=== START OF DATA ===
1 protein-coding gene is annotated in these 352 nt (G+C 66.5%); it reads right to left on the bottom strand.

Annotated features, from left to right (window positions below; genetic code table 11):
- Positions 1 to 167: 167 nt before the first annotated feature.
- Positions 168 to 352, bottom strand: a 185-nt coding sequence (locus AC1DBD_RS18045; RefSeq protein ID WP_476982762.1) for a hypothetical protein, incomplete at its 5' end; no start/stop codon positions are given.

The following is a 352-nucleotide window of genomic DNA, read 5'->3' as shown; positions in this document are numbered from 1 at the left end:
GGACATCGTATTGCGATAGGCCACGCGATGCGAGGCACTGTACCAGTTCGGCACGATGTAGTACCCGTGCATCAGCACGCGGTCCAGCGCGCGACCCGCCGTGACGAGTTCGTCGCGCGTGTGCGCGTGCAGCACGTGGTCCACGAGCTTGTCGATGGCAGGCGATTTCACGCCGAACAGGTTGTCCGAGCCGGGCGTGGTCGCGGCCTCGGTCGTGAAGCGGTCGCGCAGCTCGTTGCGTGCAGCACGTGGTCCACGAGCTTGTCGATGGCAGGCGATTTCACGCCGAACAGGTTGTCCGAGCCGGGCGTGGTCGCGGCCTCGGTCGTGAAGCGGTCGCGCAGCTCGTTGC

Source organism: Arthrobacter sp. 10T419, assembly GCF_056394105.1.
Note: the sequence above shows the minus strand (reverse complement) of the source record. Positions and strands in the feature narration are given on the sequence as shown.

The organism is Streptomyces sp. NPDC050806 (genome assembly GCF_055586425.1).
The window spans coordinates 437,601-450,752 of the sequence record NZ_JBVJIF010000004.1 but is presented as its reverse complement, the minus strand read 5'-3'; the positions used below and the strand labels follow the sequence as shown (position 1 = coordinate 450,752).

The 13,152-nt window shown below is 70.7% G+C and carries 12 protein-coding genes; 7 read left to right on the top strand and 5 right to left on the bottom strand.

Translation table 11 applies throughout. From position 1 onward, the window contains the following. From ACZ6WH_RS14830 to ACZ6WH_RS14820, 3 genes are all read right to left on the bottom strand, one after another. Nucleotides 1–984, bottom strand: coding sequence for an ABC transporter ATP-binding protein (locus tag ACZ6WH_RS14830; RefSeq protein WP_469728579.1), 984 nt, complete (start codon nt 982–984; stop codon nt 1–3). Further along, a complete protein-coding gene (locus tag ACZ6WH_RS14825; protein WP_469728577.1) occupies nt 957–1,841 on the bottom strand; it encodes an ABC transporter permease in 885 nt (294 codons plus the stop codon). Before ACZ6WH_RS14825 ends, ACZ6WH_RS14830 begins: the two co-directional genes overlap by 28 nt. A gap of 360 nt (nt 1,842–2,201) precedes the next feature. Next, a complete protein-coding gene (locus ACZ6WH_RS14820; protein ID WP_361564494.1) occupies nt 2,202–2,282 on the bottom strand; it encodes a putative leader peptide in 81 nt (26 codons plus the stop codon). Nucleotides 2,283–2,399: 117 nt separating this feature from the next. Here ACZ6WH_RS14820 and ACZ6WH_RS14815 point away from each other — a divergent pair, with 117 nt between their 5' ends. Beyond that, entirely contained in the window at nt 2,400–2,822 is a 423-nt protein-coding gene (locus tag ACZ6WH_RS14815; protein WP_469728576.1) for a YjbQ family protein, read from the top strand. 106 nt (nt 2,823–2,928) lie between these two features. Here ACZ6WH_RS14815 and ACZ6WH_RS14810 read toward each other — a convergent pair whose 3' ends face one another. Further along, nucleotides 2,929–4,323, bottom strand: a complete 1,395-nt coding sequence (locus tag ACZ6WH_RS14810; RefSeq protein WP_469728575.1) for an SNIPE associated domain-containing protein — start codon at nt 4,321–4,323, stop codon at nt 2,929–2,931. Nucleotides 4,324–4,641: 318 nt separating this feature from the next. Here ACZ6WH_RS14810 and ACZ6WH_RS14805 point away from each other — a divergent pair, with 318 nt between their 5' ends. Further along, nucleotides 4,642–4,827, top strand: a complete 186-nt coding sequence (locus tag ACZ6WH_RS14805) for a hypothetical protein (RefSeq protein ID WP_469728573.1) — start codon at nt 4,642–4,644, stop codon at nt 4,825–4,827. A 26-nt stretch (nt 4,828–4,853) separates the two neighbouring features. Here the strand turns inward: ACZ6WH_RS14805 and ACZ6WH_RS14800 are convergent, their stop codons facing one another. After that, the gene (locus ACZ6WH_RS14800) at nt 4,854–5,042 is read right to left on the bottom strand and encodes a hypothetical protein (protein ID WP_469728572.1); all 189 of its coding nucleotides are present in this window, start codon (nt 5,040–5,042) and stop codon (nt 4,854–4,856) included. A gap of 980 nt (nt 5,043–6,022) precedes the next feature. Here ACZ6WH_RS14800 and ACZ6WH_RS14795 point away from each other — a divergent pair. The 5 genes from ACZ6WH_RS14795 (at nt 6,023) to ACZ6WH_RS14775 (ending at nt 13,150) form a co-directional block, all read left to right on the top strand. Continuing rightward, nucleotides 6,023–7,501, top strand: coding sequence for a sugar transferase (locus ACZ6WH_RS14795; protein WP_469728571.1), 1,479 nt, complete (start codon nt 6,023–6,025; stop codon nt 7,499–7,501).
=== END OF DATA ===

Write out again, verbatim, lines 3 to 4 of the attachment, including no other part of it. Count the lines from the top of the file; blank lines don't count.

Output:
- Positions 1 to 167: 167 nt before the first annotated feature.
- Positions 168 to 352, bottom strand: a 185-nt coding sequence (locus AC1DBD_RS18045; RefSeq protein ID WP_476982762.1) for a hypothetical protein, incomplete at its 5' end; no start/stop codon positions are given.